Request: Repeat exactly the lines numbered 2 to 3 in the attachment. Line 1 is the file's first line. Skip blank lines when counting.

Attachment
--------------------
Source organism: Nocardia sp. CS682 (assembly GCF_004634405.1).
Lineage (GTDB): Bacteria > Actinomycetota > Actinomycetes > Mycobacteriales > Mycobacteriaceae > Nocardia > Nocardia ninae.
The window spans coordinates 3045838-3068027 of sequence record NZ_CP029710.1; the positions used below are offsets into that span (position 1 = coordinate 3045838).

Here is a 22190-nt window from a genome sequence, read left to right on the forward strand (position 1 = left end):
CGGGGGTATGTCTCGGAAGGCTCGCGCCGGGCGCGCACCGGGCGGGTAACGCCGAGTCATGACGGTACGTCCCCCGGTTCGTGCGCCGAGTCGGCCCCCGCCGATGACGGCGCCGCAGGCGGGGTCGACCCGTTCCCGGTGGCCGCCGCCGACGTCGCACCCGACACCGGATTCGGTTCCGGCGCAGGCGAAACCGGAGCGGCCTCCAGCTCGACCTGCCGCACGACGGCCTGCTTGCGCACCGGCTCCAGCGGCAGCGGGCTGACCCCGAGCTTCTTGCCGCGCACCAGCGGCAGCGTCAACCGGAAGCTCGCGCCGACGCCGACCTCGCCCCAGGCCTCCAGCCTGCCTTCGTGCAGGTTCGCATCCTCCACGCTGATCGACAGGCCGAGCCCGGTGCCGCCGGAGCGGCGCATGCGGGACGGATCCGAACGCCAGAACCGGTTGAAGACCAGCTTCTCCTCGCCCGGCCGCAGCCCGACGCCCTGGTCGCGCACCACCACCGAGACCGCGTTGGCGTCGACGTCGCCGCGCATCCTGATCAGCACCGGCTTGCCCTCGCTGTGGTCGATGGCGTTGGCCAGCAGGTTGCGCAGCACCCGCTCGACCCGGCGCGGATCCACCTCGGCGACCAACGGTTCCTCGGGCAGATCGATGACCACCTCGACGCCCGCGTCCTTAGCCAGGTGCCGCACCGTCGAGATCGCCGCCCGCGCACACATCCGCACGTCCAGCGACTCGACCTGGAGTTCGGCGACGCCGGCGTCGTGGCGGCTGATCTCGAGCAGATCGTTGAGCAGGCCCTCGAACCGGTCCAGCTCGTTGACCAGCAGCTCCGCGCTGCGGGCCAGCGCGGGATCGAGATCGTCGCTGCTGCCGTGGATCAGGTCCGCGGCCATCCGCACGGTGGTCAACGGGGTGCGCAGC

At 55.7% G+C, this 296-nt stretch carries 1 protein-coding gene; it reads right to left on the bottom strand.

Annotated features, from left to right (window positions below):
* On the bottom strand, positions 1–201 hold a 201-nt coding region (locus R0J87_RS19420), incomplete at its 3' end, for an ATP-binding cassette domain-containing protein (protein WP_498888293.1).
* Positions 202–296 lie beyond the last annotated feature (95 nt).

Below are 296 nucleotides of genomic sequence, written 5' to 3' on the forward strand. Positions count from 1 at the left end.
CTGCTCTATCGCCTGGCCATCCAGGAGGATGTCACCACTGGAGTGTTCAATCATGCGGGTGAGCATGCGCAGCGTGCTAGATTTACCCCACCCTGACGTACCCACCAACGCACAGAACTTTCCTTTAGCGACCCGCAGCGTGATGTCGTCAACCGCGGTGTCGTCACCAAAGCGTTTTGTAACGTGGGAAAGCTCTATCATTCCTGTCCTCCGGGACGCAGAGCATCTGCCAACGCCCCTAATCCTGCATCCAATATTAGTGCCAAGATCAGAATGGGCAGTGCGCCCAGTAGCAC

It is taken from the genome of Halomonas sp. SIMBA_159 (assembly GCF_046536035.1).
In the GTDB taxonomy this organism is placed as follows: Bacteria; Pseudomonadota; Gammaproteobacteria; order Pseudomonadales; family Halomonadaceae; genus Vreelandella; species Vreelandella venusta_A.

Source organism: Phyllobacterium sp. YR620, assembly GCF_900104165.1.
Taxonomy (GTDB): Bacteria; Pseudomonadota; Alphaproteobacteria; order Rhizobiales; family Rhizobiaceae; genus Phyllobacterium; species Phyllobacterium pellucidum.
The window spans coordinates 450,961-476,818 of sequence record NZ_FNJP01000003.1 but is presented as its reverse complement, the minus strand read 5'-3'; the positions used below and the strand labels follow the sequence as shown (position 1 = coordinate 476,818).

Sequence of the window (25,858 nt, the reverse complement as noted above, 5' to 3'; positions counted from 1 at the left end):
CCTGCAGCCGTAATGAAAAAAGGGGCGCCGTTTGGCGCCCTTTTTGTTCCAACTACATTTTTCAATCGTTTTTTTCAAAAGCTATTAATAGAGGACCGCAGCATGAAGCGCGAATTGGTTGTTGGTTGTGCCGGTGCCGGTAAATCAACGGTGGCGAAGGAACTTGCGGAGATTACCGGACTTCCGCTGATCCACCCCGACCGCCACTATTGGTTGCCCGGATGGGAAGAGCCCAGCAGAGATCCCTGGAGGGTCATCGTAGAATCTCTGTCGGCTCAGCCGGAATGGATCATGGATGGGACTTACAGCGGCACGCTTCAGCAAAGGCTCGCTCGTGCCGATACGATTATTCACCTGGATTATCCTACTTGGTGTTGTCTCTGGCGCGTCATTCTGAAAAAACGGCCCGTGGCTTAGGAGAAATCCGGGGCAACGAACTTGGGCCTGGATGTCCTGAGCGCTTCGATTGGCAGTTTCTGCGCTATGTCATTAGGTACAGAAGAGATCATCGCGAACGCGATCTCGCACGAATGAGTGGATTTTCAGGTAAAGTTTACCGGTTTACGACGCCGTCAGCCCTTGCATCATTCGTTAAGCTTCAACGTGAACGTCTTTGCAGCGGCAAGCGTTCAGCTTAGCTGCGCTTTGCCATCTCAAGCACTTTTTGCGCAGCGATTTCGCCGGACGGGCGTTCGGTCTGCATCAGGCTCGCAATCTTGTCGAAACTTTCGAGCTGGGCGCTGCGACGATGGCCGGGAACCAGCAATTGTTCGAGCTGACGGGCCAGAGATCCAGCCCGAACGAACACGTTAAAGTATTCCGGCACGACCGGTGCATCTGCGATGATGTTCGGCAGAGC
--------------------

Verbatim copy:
Lineage (GTDB): Bacteria > Actinomycetota > Actinomycetes > Mycobacteriales > Mycobacteriaceae > Nocardia > Nocardia ninae.
The window spans coordinates 3045838-3068027 of sequence record NZ_CP029710.1; the positions used below are offsets into that span (position 1 = coordinate 3045838).